Step 2: Calculate the gradient i.e. change in SSE when the weights (a & b) are changed by a very small value from their original randomly initialized value. This helps us move the values of a & b in the direction in which SSE is minimized.

Step 3: Adjust the weights with the gradients to reach the optimal values where SSE is minimized

Step 4: Use the new weights for prediction and to calculate the new SSE

Step 5: Repeat steps 2 and 3 till further adjustments to weights doesn’t significantly reduce the Error

We will now go through each of the steps in detail (I worked out the steps in excel, which I have pasted below). But before that, we have to standardize the data as it makes the optimization process faster.

Step 1: To fit a line Ypred = a + b X, start off with random values of a and b and calculate prediction error (SSE)

Step 2: Calculate the error gradient w.r.t the weights

∂SSE/∂a = – (Y-YP)

∂SSE/∂b = – (Y-YP)X

Here, SSE=½ (Y-YP)2 = ½(Y-(a+bX))2

You need to know a bit of calculus, but that’s about it!!

∂SSE/∂a and ∂SSE/∂b are the gradients and they give the direction of the movement of a,b w.r.t to SSE.

Step 3:Adjust the weights with the gradients to reach the optimal values where SSE is minimized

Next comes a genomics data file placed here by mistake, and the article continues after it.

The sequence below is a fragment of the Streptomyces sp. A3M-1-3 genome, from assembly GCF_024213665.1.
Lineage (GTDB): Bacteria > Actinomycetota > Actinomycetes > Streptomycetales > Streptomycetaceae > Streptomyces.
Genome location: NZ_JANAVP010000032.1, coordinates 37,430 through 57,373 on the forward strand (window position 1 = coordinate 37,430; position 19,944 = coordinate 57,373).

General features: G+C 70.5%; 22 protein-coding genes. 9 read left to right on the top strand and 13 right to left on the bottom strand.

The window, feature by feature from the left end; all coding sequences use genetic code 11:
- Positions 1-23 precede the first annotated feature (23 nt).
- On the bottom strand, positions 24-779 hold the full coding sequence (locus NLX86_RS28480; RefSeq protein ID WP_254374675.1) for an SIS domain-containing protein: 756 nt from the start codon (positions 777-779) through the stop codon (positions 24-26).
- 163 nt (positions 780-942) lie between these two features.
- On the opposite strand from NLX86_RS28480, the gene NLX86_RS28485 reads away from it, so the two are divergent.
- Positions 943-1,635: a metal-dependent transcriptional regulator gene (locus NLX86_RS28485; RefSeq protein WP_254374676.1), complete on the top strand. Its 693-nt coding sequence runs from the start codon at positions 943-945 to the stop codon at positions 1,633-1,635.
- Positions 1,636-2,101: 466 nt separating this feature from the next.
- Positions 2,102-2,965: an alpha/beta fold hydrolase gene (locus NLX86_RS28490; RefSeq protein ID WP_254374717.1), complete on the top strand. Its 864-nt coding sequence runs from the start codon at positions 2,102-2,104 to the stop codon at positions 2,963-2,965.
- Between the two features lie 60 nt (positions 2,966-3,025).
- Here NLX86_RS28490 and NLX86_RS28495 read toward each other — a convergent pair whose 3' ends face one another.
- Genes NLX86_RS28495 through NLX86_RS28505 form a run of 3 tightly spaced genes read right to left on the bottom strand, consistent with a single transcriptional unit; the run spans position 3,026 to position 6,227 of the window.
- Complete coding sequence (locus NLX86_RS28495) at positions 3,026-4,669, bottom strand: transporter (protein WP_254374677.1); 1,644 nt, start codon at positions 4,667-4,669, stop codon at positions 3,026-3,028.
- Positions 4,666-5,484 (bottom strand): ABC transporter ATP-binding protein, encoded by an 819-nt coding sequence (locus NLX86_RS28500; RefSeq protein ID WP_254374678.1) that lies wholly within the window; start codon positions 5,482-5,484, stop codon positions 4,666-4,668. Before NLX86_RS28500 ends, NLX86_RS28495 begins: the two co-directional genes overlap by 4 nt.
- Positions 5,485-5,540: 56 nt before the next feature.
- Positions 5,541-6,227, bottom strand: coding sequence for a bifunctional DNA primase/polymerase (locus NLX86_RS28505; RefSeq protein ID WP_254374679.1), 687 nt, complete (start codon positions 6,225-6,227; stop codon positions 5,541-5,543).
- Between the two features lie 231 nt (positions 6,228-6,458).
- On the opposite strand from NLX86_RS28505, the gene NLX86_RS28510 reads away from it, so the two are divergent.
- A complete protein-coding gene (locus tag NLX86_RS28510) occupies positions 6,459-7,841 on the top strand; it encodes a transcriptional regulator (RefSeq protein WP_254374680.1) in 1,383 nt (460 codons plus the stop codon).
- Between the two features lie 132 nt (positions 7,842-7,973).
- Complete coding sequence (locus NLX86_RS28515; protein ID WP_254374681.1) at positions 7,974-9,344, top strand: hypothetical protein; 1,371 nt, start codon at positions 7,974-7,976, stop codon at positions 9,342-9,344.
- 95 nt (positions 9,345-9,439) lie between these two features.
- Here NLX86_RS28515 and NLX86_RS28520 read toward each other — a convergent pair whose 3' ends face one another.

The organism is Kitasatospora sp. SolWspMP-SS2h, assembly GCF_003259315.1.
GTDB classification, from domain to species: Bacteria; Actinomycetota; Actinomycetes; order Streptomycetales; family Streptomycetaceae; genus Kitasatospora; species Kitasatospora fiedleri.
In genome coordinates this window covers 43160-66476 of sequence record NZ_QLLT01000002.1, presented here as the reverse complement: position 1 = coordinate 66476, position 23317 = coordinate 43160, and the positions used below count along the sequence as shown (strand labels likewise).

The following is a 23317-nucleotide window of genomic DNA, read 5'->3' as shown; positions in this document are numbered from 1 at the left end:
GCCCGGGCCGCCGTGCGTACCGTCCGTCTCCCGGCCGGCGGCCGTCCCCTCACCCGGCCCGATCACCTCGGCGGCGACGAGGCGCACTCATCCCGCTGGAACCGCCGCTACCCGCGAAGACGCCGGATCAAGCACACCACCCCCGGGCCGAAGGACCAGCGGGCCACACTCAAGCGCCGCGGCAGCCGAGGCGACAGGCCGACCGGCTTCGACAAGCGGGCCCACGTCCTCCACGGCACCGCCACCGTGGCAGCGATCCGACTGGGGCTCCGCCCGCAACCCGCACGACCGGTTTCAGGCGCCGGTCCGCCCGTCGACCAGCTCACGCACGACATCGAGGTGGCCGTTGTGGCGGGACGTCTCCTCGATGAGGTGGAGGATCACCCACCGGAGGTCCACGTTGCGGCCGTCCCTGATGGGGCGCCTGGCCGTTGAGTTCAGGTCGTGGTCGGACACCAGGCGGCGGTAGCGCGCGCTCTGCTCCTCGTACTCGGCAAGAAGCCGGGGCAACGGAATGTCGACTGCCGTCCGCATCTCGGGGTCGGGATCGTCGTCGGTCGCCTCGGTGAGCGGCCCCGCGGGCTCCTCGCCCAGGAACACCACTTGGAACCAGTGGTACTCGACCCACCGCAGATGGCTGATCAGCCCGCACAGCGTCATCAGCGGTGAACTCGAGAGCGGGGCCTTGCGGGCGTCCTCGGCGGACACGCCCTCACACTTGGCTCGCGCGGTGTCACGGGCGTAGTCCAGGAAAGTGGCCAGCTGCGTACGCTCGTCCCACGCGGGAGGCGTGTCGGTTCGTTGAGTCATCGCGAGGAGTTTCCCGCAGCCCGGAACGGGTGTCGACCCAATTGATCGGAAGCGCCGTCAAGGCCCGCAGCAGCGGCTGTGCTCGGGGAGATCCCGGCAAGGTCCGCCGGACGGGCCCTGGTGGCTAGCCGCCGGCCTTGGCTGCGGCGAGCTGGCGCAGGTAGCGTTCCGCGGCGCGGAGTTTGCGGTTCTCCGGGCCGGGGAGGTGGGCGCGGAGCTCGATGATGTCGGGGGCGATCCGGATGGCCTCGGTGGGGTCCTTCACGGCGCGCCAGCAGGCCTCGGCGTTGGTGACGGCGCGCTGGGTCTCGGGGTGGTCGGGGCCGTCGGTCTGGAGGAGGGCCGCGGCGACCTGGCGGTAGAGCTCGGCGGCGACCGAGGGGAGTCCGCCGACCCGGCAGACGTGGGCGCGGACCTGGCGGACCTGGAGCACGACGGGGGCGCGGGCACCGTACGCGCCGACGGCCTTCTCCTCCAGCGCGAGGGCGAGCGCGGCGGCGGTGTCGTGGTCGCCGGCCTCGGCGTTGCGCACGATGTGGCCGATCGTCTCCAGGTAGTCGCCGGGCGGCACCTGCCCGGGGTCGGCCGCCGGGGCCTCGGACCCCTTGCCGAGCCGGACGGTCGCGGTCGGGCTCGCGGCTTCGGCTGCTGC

We need to update the random values of a,b so that we move in the direction of optimal a, b.

Update rules:

  • a – ∂SSE/∂a
  • b – ∂SSE/∂b

So, update rules:

  1. New a = a – r * ∂SSE/∂a = 0.45-0.01*3.300 = 0.42
  2. New b = b – r * ∂SSE/∂b= 0.75-0.01*1.545 = 0.73

here, r is the learning rate = 0.01, which is the pace of adjustment to the weights.

Step 4:Use new a and b for prediction and to calculate new Total SSE

You can see with the new prediction, the total SSE has gone down (0.677 to 0.553). That means prediction accuracy has improved.

Step 5: Repeat step 3 and 4 till the time further adjustments to a, b doesn’t significantly reduces the error. At that time, we have arrived at the optimal a,b with the highest prediction accuracy.

This is the Gradient Descent Algorithm. This optimization algorithm and its variants form the core of many machine learning algorithms like Neural Networks and even Deep Learning.


Please note that this post is primarily for tutorial purposes, hence:

  1. The data used is fictitious and data size is extremely small. Also to simplify the example, the data and model, is a one variable example.
  2. This post is primarily meant to highlight how we can simplify our understanding of the math behind algorithms like Gradient descent by working them out in excel, hence there is no claim here that gradient descent gives better /worse results as compared to least square regression.
  3. Since the data is very small, for tutorial purposes, the entire data is being used for training. However, while building actual predictive models, various data validation techniques are leveraged (Example – Train / Test split or N- Cross Validation)

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Bio: Jahnavi is a machine learning and deep learning enthusiast, having led multiple machine learning teams in American Express over the last 13 years. She is the co-founder of Deeplearningtrack, an online instructor led data science training platform —